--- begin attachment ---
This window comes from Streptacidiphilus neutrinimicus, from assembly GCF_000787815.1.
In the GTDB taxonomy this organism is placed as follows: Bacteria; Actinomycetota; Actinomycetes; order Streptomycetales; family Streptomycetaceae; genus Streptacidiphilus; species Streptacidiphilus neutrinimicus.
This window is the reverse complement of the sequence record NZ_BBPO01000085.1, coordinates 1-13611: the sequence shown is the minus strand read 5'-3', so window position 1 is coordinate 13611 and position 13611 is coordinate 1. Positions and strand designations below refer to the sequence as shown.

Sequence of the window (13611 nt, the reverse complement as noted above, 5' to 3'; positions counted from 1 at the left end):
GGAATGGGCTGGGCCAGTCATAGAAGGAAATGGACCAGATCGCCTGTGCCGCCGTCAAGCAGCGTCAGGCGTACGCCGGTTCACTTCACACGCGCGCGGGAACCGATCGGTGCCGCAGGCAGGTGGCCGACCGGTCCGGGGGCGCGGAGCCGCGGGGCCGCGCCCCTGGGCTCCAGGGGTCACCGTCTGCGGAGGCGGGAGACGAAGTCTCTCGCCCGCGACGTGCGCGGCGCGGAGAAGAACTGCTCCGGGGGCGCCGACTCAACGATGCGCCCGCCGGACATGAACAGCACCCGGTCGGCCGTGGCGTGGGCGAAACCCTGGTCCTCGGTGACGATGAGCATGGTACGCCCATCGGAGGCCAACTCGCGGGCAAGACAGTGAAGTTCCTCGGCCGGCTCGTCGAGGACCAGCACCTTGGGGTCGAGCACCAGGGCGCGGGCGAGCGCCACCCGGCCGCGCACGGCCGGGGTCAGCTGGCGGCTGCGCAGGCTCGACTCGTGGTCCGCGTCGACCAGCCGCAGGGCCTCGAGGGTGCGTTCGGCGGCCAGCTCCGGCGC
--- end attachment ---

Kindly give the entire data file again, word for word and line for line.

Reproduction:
This window comes from Streptacidiphilus neutrinimicus, from assembly GCF_000787815.1.
In the GTDB taxonomy this organism is placed as follows: Bacteria; Actinomycetota; Actinomycetes; order Streptomycetales; family Streptomycetaceae; genus Streptacidiphilus; species Streptacidiphilus neutrinimicus.
This window is the reverse complement of the sequence record NZ_BBPO01000085.1, coordinates 1-13611: the sequence shown is the minus strand read 5'-3', so window position 1 is coordinate 13611 and position 13611 is coordinate 1. Positions and strand designations below refer to the sequence as shown.

Sequence of the window (13611 nt, the reverse complement as noted above, 5' to 3'; positions counted from 1 at the left end):
GGAATGGGCTGGGCCAGTCATAGAAGGAAATGGACCAGATCGCCTGTGCCGCCGTCAAGCAGCGTCAGGCGTACGCCGGTTCACTTCACACGCGCGCGGGAACCGATCGGTGCCGCAGGCAGGTGGCCGACCGGTCCGGGGGCGCGGAGCCGCGGGGCCGCGCCCCTGGGCTCCAGGGGTCACCGTCTGCGGAGGCGGGAGACGAAGTCTCTCGCCCGCGACGTGCGCGGCGCGGAGAAGAACTGCTCCGGGGGCGCCGACTCAACGATGCGCCCGCCGGACATGAACAGCACCCGGTCGGCCGTGGCGTGGGCGAAACCCTGGTCCTCGGTGACGATGAGCATGGTACGCCCATCGGAGGCCAACTCGCGGGCAAGACAGTGAAGTTCCTCGGCCGGCTCGTCGAGGACCAGCACCTTGGGGTCGAGCACCAGGGCGCGGGCGAGCGCCACCCGGCCGCGCACGGCCGGGGTCAGCTGGCGGCTGCGCAGGCTCGACTCGTGGTCCGCGTCGACCAGCCGCAGGGCCTCGAGGGTGCGTTCGGCGGCCAGCTCCGGCGC